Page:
Building a new hive

Posted on Tuesday, January 7th, 2020

Written by Stephanie Craig

Design rendering of a room with a large cut out of the ceiling and a large honey bee hanging from the opening. People looking up at the bee.
Image rendering provided by Moriyama and Teshima Architects who were selected as the facility designers following an international design competition. The HBRC designs won a 2019 Canadian Architect Award of Excellence.

The University of Guelph’s Honey Bee Research Centre (HBRC) delivers some of the world’s most impactful honey bee research and outreach, and it does so out of a living room.

The world-renowned centre operates out of a residential bungalow built in the 1970s. What was a living room is now a meeting and teaching space, the kitchen is a sales room, and the former bedrooms are offices. The bee yard is scattered across the residential-style lawns. The labs are nearly 2km away.

“We can only fit 40 people in the living room for courses, and really that room should only house 25 people,” says Paul Kelly, apiarist and B.Sc. (Agr.) 1983 grad.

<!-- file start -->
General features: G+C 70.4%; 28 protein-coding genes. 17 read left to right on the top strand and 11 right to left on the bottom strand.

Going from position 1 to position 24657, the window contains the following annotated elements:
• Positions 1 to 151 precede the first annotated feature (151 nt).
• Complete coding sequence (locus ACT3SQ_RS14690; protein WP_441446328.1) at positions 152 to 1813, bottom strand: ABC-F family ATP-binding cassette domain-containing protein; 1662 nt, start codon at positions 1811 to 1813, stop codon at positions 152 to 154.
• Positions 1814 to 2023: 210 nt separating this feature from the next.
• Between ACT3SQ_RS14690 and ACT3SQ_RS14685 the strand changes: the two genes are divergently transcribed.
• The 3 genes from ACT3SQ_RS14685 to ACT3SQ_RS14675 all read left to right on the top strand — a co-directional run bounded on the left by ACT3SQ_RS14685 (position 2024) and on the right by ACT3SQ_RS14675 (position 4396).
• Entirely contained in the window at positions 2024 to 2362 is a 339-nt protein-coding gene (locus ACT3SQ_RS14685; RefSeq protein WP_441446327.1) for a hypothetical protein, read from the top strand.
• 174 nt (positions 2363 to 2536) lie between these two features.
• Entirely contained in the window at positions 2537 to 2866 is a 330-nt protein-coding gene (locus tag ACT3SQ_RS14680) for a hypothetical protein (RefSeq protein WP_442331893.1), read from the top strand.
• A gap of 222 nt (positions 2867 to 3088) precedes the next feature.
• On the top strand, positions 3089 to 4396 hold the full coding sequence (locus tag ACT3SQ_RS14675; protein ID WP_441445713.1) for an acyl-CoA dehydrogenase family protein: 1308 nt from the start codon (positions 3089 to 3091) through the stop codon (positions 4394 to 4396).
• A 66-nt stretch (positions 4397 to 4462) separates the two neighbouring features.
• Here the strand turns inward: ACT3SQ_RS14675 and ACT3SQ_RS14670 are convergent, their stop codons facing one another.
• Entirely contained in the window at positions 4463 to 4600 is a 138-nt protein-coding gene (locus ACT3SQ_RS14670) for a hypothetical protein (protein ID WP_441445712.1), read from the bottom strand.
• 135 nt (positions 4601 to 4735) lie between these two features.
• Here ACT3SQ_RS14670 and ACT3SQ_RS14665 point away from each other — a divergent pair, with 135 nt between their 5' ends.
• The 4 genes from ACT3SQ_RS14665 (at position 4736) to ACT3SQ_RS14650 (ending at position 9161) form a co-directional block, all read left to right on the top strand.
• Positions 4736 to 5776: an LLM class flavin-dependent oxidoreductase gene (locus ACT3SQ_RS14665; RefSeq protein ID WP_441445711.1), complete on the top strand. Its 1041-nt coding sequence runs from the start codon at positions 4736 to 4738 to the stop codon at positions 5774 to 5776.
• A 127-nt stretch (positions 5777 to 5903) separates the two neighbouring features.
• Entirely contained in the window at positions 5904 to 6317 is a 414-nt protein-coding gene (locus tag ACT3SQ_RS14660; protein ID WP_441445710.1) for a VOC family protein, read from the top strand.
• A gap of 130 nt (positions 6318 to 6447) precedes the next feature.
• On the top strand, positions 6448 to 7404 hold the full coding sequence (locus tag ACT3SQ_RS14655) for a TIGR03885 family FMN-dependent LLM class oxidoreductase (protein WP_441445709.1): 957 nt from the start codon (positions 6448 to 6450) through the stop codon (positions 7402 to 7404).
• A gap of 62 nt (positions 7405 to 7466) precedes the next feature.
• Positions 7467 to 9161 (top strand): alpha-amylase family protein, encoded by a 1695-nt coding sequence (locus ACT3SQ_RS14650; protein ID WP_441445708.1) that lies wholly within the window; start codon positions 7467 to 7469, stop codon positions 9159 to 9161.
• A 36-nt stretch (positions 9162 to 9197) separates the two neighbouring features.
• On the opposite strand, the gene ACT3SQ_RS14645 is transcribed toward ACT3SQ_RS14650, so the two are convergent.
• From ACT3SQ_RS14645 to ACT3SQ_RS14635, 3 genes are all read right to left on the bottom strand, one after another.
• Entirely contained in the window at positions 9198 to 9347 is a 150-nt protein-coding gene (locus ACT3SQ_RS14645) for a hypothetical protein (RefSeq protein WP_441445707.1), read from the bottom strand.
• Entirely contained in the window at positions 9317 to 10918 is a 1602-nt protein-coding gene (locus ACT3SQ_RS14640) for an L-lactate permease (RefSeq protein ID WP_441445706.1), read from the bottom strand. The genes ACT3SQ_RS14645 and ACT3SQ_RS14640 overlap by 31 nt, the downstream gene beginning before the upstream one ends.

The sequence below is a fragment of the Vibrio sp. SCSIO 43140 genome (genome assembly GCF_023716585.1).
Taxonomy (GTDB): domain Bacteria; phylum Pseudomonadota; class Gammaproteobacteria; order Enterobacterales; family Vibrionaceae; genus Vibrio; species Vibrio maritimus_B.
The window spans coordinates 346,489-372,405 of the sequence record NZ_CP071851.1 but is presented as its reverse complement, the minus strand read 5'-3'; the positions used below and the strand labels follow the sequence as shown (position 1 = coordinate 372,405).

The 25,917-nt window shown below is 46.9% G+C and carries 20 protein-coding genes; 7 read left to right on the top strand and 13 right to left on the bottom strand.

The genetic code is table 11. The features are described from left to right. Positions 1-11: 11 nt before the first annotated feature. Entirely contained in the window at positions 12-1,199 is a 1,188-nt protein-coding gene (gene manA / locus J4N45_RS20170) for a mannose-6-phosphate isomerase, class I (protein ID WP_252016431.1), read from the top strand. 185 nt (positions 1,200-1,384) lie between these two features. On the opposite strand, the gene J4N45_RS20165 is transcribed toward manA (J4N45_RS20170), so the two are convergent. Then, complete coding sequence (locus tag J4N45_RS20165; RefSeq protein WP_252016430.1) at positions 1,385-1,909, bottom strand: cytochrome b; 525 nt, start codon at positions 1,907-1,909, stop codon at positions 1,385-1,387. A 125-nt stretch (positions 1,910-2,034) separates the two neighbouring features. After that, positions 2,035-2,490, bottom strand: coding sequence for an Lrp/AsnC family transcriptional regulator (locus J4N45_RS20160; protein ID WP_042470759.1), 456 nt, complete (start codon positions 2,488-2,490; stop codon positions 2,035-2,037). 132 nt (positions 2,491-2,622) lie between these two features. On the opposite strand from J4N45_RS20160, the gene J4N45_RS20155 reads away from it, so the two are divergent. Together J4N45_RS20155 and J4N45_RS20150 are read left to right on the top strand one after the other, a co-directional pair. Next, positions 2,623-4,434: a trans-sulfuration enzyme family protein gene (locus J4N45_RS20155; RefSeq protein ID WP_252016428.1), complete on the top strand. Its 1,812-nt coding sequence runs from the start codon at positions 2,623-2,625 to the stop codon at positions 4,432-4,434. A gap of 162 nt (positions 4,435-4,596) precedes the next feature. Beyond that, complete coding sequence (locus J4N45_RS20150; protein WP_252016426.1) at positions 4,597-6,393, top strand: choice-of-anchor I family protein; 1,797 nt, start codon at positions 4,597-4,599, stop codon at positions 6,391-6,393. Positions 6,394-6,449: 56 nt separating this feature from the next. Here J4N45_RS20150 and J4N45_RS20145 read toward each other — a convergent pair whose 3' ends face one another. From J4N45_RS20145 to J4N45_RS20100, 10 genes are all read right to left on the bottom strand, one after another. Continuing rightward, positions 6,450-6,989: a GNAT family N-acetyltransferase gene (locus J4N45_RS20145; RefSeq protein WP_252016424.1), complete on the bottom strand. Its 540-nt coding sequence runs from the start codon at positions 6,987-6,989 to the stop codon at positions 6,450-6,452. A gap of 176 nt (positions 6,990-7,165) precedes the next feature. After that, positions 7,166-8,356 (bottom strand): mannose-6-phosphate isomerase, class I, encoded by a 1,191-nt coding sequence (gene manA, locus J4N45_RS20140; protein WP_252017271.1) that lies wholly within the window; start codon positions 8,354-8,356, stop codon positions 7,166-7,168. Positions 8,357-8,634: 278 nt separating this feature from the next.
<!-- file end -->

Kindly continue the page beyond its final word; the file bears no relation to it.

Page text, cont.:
In 2021, the HBRC will move to a new facility on campus set to become an international destination for researchers, students, beekeepers and enthusiasts.

The centre focuses on identifying and understanding honey bee health stressors and determining solutions. For example, researchers are investigating naturally derived compounds and pro- and prebiotic approaches for controlling varroa mites, which are the most significant stressor on honey bees. The HBRC also educates thousands of people each year on bee health and management.

“Seeing the increased interest in honey bees and their management is inspiring, but a bit overwhelming, too,” says Kelly. “The new facility will help us keep up with the tremendous demand on our staff and spaces and expand our impact even more.”

A transformational gift from the Riviere Charitable Foundation will cover a substantial portion of the cost of the new facility, and a fundraising campaign is underway to raise an additional $6 million.

Want to know more about the Honey Bee Research Centre, the new facility and how you can help? Check out alumni.uoguelph.ca/hbrc

This article was originally published in the LIBRANNI 2020 / Vol. 2

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